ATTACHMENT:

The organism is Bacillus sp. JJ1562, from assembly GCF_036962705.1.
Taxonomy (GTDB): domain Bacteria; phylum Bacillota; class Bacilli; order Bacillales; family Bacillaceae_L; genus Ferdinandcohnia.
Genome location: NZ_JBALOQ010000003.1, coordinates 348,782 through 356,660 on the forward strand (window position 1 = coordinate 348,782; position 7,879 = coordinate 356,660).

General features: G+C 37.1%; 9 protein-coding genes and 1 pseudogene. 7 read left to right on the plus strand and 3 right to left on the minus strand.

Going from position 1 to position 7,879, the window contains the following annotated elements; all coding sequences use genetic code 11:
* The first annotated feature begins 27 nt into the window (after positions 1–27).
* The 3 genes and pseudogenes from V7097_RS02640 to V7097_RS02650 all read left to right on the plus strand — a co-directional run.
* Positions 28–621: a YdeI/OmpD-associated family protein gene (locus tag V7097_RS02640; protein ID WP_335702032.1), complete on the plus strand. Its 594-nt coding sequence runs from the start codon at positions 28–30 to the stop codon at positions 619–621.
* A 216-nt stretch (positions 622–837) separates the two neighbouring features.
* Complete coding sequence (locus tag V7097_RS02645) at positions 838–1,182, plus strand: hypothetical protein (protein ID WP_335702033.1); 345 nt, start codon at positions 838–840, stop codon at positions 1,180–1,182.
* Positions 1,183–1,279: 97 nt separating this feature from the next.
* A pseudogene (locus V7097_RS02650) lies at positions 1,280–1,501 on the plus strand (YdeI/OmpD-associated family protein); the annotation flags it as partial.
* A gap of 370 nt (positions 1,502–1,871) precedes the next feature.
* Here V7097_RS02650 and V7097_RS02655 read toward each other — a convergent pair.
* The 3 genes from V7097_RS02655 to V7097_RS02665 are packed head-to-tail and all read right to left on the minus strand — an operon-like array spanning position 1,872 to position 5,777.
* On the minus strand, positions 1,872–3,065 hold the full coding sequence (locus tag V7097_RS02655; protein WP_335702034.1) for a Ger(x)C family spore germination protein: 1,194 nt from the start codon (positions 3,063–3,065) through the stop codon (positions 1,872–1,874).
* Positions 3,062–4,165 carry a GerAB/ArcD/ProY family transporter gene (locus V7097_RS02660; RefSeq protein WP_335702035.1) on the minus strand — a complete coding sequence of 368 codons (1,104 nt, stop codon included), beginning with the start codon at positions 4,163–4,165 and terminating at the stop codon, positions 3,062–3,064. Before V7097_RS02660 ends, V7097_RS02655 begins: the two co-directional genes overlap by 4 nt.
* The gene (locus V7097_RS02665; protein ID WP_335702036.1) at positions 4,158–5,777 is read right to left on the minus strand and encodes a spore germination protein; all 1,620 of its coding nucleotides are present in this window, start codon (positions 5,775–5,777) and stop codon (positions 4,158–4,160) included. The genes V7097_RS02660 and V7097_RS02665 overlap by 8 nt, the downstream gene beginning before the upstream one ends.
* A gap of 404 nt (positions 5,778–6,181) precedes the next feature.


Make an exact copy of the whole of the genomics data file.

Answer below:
The organism is Bacillus sp. JJ1562, from assembly GCF_036962705.1.
Taxonomy (GTDB): domain Bacteria; phylum Bacillota; class Bacilli; order Bacillales; family Bacillaceae_L; genus Ferdinandcohnia.
Genome location: NZ_JBALOQ010000003.1, coordinates 348,782 through 356,660 on the forward strand (window position 1 = coordinate 348,782; position 7,879 = coordinate 356,660).

General features: G+C 37.1%; 9 protein-coding genes and 1 pseudogene. 7 read left to right on the plus strand and 3 right to left on the minus strand.

Going from position 1 to position 7,879, the window contains the following annotated elements; all coding sequences use genetic code 11:
* The first annotated feature begins 27 nt into the window (after positions 1–27).
* The 3 genes and pseudogenes from V7097_RS02640 to V7097_RS02650 all read left to right on the plus strand — a co-directional run.
* Positions 28–621: a YdeI/OmpD-associated family protein gene (locus tag V7097_RS02640; protein ID WP_335702032.1), complete on the plus strand. Its 594-nt coding sequence runs from the start codon at positions 28–30 to the stop codon at positions 619–621.
* A 216-nt stretch (positions 622–837) separates the two neighbouring features.
* Complete coding sequence (locus tag V7097_RS02645) at positions 838–1,182, plus strand: hypothetical protein (protein ID WP_335702033.1); 345 nt, start codon at positions 838–840, stop codon at positions 1,180–1,182.
* Positions 1,183–1,279: 97 nt separating this feature from the next.
* A pseudogene (locus V7097_RS02650) lies at positions 1,280–1,501 on the plus strand (YdeI/OmpD-associated family protein); the annotation flags it as partial.
* A gap of 370 nt (positions 1,502–1,871) precedes the next feature.
* Here V7097_RS02650 and V7097_RS02655 read toward each other — a convergent pair.
* The 3 genes from V7097_RS02655 to V7097_RS02665 are packed head-to-tail and all read right to left on the minus strand — an operon-like array spanning position 1,872 to position 5,777.
* On the minus strand, positions 1,872–3,065 hold the full coding sequence (locus tag V7097_RS02655; protein WP_335702034.1) for a Ger(x)C family spore germination protein: 1,194 nt from the start codon (positions 3,063–3,065) through the stop codon (positions 1,872–1,874).
* Positions 3,062–4,165 carry a GerAB/ArcD/ProY family transporter gene (locus V7097_RS02660; RefSeq protein WP_335702035.1) on the minus strand — a complete coding sequence of 368 codons (1,104 nt, stop codon included), beginning with the start codon at positions 4,163–4,165 and terminating at the stop codon, positions 3,062–3,064. Before V7097_RS02660 ends, V7097_RS02655 begins: the two co-directional genes overlap by 4 nt.
* The gene (locus V7097_RS02665; protein ID WP_335702036.1) at positions 4,158–5,777 is read right to left on the minus strand and encodes a spore germination protein; all 1,620 of its coding nucleotides are present in this window, start codon (positions 5,775–5,777) and stop codon (positions 4,158–4,160) included. The genes V7097_RS02660 and V7097_RS02665 overlap by 8 nt, the downstream gene beginning before the upstream one ends.
* A gap of 404 nt (positions 5,778–6,181) precedes the next feature.